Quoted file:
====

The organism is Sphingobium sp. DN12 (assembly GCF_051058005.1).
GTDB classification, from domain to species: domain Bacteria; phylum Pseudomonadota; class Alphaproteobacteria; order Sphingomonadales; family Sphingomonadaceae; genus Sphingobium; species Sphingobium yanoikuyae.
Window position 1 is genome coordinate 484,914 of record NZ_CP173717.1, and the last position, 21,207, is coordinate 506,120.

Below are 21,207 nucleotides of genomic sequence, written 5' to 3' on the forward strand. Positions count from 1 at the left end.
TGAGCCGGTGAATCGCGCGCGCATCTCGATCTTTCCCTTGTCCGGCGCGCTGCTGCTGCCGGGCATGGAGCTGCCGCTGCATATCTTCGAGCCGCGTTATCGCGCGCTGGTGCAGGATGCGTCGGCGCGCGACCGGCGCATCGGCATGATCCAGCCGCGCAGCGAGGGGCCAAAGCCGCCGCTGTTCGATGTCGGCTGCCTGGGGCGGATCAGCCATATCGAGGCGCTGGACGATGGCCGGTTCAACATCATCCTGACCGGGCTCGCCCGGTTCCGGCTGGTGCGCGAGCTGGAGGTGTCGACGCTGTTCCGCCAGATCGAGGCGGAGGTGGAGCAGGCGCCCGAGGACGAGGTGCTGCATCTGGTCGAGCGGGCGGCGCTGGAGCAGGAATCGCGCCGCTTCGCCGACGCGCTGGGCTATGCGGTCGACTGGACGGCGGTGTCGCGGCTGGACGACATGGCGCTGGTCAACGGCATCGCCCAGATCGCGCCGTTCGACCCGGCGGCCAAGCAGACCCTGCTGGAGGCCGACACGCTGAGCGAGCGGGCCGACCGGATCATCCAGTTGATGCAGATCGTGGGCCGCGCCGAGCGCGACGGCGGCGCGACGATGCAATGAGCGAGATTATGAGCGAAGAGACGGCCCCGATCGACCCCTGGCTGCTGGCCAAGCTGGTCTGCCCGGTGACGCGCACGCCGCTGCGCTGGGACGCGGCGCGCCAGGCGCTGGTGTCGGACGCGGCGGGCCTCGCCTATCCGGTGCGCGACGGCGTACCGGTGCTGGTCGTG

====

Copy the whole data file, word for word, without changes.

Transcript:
The organism is Sphingobium sp. DN12 (assembly GCF_051058005.1).
GTDB classification, from domain to species: domain Bacteria; phylum Pseudomonadota; class Alphaproteobacteria; order Sphingomonadales; family Sphingomonadaceae; genus Sphingobium; species Sphingobium yanoikuyae.
Window position 1 is genome coordinate 484,914 of record NZ_CP173717.1, and the last position, 21,207, is coordinate 506,120.

Below are 21,207 nucleotides of genomic sequence, written 5' to 3' on the forward strand. Positions count from 1 at the left end.
TGAGCCGGTGAATCGCGCGCGCATCTCGATCTTTCCCTTGTCCGGCGCGCTGCTGCTGCCGGGCATGGAGCTGCCGCTGCATATCTTCGAGCCGCGTTATCGCGCGCTGGTGCAGGATGCGTCGGCGCGCGACCGGCGCATCGGCATGATCCAGCCGCGCAGCGAGGGGCCAAAGCCGCCGCTGTTCGATGTCGGCTGCCTGGGGCGGATCAGCCATATCGAGGCGCTGGACGATGGCCGGTTCAACATCATCCTGACCGGGCTCGCCCGGTTCCGGCTGGTGCGCGAGCTGGAGGTGTCGACGCTGTTCCGCCAGATCGAGGCGGAGGTGGAGCAGGCGCCCGAGGACGAGGTGCTGCATCTGGTCGAGCGGGCGGCGCTGGAGCAGGAATCGCGCCGCTTCGCCGACGCGCTGGGCTATGCGGTCGACTGGACGGCGGTGTCGCGGCTGGACGACATGGCGCTGGTCAACGGCATCGCCCAGATCGCGCCGTTCGACCCGGCGGCCAAGCAGACCCTGCTGGAGGCCGACACGCTGAGCGAGCGGGCCGACCGGATCATCCAGTTGATGCAGATCGTGGGCCGCGCCGAGCGCGACGGCGGCGCGACGATGCAATGAGCGAGATTATGAGCGAAGAGACGGCCCCGATCGACCCCTGGCTGCTGGCCAAGCTGGTCTGCCCGGTGACGCGCACGCCGCTGCGCTGGGACGCGGCGCGCCAGGCGCTGGTGTCGGACGCGGCGGGCCTCGCCTATCCGGTGCGCGACGGCGTACCGGTGCTGGTCGTG